the Curse of Productivity

The circumstances of my life create an interesting schedule during the week for me. Although I have a regular school schedule, I have a couple online classes and I also work as a substitute teacher, neither of which provide me a definite schedule every week.  There are some weeks that I am overwhelmed with responsibilities and some weeks that I feel like I just float through without really anything productive to do. As a full-time college student with a part time job, my level of productivity often determines how good I feel about my life in general.

This is what I like to call: The Curse of Productivity

the curse of productivity

The burden to be busy. The weight hanging over your head telling you that unless you fly by the seat of your pants, filling up each empty space in your planner, you are not contributing anything to society. It’s this lie the world tells you that in order to be valuable, you must produce something, work on something, work towards a degree, push society to a better tomorrow. You must contribute to the economy, you must take a full load of classes, you have to fill up your schedule with extracurriculars, go to parties, and make straight A’s. Otherwise, you’re just lazy.

It’s this glorification of busy.

I feel it often. On the days that I don’t work, or have a few moments of free time, that little voice back there says what are you doing with your life? Any spare moment I have, I feel like I’m missing something. I feel like I need to be doing something. It’s a burden of perfectionism. You run around from place to place, going to meetings, class, work, hanging out with friends, not to mention studying for all A’s with a forced smile and forged strength, all the while your heart is crushing under the weight of busy.

But this Curse of Productivity steals something from us: Peace. Bliss. Comfort. The endless nudging to keep going even though you’re tired, to take on more responsibility despite the fact that you’re already overwhelmed, steals our joy. When did it become unthinkable to have free time? Why does the value of my existence rest on how productive I am or how many tasks fill up my planner?

Doing things is not really the problem. The problem comes when those things strip all of our time away from God. The problem comes when your responsibilities cut into your time at church or Bible study. I think it’s important to decide what things are important to you. The nudge to stay busy forces you to take on things that you have no interest in, or things that don’t really contribute to either who you are as an individual, or more importantly, who you are as a Christian. There are so many things that either others throw on us, or we throw on ourselves, that cause unnecessary chaos in our souls.

Busyness is not a blessing.

“Be still and know that I am God…” (Psalm 46:10)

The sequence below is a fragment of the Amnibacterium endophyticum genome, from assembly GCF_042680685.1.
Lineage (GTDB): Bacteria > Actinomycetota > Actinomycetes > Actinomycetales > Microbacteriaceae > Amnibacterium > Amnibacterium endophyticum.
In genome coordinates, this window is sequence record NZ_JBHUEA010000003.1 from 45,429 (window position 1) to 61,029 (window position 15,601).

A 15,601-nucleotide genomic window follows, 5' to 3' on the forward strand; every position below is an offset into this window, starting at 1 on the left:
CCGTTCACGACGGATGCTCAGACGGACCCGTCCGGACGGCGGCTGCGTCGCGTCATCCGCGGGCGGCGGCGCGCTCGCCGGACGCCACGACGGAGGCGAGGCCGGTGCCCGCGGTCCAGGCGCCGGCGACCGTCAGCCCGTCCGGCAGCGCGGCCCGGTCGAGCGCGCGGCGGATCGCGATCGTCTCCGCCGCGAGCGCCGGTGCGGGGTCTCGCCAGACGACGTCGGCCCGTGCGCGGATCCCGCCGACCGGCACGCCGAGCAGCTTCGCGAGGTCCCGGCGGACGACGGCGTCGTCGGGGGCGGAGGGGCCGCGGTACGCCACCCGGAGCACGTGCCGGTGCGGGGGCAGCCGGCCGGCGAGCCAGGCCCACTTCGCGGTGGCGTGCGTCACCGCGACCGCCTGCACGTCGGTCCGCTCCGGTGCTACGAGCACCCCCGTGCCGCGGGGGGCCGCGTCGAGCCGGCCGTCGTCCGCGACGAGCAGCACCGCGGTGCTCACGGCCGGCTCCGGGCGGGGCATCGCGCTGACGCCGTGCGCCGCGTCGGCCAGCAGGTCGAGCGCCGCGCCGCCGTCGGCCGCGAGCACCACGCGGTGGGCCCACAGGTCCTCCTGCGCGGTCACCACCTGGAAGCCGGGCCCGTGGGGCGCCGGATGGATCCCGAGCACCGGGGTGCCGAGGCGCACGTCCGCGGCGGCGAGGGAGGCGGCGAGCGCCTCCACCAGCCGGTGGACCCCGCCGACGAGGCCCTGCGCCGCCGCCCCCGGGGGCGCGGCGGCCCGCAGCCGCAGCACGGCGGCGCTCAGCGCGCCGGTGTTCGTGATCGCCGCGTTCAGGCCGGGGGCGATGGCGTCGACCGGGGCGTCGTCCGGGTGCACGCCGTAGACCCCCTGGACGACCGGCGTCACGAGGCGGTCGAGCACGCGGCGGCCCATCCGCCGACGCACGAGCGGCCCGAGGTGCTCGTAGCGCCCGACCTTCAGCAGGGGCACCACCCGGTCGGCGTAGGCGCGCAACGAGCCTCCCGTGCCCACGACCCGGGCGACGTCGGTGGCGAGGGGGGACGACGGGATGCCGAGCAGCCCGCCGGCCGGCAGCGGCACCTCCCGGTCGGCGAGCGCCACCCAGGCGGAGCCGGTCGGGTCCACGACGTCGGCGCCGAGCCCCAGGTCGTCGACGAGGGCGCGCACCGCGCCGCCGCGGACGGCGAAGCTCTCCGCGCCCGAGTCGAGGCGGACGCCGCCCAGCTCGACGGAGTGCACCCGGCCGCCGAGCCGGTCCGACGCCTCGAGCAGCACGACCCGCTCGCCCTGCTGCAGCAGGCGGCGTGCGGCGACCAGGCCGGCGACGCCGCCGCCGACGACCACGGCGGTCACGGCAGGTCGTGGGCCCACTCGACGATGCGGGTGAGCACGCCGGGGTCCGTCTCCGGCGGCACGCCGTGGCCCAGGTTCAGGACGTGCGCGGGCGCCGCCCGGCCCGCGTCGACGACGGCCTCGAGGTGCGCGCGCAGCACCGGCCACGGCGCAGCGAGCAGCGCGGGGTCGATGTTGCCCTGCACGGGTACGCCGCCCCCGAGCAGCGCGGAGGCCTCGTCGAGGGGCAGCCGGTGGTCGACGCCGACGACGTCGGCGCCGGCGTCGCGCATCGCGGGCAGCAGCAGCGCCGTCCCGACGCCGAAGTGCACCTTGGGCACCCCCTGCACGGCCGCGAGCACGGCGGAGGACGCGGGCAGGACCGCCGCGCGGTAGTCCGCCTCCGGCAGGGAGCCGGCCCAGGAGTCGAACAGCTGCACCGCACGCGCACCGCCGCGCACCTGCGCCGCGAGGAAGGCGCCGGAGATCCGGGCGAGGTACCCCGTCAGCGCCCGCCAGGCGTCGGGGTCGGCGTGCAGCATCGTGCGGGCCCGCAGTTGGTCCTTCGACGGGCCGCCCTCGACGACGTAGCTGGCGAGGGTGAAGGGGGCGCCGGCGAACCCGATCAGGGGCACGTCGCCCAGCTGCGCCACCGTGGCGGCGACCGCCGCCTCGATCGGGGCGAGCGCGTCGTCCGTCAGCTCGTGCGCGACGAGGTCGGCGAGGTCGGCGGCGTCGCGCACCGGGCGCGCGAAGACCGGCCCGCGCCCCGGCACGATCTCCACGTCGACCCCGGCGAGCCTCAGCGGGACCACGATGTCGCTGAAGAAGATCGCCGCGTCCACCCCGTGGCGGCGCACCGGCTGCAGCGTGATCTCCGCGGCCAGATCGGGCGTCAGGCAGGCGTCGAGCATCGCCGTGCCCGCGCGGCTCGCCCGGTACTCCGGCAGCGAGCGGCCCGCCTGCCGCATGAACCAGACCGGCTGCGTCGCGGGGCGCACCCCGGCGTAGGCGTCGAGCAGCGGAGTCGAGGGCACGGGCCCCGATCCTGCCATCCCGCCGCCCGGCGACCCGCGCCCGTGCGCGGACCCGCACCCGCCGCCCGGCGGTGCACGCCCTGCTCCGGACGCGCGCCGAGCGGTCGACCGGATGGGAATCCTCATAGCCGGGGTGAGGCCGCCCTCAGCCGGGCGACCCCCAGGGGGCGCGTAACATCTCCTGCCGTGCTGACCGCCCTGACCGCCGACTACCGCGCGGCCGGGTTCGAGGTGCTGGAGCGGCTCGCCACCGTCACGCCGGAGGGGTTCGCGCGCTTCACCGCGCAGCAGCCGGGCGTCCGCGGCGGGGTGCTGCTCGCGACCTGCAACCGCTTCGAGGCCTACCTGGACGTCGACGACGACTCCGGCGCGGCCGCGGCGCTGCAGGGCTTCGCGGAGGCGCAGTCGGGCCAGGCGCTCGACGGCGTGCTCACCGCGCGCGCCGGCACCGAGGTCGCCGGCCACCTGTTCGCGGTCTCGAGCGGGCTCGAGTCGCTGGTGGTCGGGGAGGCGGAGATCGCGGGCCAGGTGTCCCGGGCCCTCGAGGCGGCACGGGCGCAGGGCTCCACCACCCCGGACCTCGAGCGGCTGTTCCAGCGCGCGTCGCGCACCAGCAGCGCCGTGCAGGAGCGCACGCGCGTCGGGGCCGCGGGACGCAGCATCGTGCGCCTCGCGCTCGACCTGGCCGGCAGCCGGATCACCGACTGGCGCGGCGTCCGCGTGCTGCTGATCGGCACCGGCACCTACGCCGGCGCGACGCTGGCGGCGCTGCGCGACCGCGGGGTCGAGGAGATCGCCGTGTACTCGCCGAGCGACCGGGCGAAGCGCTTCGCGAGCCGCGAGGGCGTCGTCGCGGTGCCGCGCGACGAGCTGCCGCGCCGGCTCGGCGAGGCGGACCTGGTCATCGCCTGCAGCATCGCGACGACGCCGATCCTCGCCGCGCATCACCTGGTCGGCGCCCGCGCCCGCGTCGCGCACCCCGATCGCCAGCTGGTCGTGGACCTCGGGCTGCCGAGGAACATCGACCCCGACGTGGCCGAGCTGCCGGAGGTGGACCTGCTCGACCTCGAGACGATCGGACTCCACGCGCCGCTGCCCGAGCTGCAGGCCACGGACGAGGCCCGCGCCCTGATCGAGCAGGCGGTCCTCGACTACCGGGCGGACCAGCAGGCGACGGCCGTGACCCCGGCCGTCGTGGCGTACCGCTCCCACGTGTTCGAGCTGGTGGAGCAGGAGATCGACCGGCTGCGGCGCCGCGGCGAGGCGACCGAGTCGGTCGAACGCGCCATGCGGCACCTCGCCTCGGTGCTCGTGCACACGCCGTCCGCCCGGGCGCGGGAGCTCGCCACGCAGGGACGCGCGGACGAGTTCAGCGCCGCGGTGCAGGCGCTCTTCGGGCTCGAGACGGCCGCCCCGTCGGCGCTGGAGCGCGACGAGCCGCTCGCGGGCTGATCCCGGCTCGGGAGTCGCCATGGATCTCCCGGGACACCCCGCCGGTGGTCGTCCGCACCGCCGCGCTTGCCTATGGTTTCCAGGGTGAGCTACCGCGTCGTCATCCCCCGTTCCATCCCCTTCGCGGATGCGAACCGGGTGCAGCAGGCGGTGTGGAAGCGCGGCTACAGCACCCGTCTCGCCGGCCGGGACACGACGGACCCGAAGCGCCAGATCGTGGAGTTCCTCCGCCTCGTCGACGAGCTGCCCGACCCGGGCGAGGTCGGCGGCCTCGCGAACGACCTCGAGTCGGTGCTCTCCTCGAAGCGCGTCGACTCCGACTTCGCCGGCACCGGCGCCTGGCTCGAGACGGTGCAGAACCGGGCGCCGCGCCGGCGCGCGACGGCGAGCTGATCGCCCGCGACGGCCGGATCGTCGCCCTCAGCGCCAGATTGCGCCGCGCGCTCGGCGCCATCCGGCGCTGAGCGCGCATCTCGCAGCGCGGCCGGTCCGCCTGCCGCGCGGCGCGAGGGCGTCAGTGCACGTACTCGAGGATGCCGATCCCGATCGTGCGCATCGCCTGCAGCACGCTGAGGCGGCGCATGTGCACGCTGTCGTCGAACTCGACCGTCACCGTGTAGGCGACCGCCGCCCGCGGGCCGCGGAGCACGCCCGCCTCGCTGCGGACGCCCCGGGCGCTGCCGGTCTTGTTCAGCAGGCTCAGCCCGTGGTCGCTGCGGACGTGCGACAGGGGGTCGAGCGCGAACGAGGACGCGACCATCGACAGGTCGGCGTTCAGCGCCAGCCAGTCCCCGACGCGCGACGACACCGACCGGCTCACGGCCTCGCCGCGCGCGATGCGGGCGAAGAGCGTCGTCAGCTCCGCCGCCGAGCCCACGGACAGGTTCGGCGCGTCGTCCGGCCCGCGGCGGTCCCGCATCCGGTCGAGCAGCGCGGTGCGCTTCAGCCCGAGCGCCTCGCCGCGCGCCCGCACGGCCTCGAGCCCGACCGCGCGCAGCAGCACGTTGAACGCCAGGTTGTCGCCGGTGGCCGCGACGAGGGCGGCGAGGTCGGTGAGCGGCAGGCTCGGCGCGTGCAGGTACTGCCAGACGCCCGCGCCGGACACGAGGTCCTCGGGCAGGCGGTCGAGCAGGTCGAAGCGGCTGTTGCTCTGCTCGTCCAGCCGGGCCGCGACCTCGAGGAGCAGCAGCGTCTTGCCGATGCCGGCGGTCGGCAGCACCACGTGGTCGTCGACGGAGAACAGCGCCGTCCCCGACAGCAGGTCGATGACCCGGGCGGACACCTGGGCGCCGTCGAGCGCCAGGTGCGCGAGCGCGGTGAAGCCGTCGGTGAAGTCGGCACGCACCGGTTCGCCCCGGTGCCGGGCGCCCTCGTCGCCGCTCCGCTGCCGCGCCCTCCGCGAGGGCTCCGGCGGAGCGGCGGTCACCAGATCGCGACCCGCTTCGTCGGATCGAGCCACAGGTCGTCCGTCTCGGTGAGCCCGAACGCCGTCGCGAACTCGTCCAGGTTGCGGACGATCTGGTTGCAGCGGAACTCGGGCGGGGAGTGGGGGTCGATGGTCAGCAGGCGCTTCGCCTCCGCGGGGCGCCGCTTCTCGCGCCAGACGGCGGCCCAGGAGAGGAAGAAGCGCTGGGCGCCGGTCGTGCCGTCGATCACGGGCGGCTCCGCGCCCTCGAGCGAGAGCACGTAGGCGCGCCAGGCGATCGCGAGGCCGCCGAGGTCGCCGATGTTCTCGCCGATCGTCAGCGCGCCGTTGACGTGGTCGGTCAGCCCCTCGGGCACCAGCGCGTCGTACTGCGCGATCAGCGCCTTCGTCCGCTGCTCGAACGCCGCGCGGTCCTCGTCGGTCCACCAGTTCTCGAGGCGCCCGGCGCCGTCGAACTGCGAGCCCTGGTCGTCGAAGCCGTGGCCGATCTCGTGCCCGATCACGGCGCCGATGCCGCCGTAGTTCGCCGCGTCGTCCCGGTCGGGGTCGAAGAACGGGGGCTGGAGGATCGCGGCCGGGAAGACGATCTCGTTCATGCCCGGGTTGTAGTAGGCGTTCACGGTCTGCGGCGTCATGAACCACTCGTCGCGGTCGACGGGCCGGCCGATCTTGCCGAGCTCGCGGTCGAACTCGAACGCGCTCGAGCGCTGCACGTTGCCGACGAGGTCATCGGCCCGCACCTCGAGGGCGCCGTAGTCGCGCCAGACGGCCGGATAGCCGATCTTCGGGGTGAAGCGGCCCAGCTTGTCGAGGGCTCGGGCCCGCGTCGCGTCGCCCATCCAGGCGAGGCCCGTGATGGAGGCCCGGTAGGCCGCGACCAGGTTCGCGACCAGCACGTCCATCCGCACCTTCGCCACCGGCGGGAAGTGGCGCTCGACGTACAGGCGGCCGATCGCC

The urge to be productive and busy does nothing to contribute to our walk with Christ.

There is nothing wrong with being still. Free time should not have to be a luxury. It’s not a sin to say no to something when you’re overwhelmed. There is no room for peace and comfort in your heart when you are overtaken with stress and exhaustion, especially when it’s caused by unnecessary things.

If your life has been overcome with the Curse of Productivity, it’s time to check back with your priorities. Time with God, your relationship with Him, or being at church should never have to take second place.

The depth of the “things” is more valuable than the amount of the “things”. Things that contribute to who you are, who you want to be in the future, or your life as a follower of Christ are things to be treasured.

It’s not ok to say yes to things simply to fill up a time slot or days on the calendar. It creates busyness and stress that is unhealthy for your soul. It’s not ok to say yes to things that do not add value to your life.

It is ok to have free time. It is ok to only have a few time slots on your planner occupied.

God will give you all the peace and strength and ability you need to take care of everything that He has called you to do when you put Him as first priority in your life (Matthew 6:33). You have no need for anything that cannot be used to glorify God, or that isn’t in line with the values that we find in His Word. Society pushes us to constantly keep moving, but God tells us that it’s ok to be still. There’s a burden placed on us to supply the demands of anybody and everybody, but in reality it’s ok to say no. This glorification of busyness is dangerous. It places things in our life that we have no need for.

Calm is ok, and peace is ok. Actually, those are things to be treasured. The urge to be productive and busy does nothing to contribute to our walk with Christ. Put your relationship with God above all else, and then only allow in other responsibilities and tasks that line up with Him and His will.

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One thought on “the Curse of Productivity

  1. Amen! I needed this today! Thanks for writing it, Betsy, and please thank your dad for sharing it!
    It reminded me of Mark 6:31: “And He said unto them, Come ye yourselves apart into a desert place, and rest a while: for there were many coming and going, and they had no leisure so much as to eat.” I’ve never been so busy that I couldn’t have a quick meal, but I have been busy to the point that I forget to enjoy the countless blessings around me (1Ti. 6:17c).

    Like

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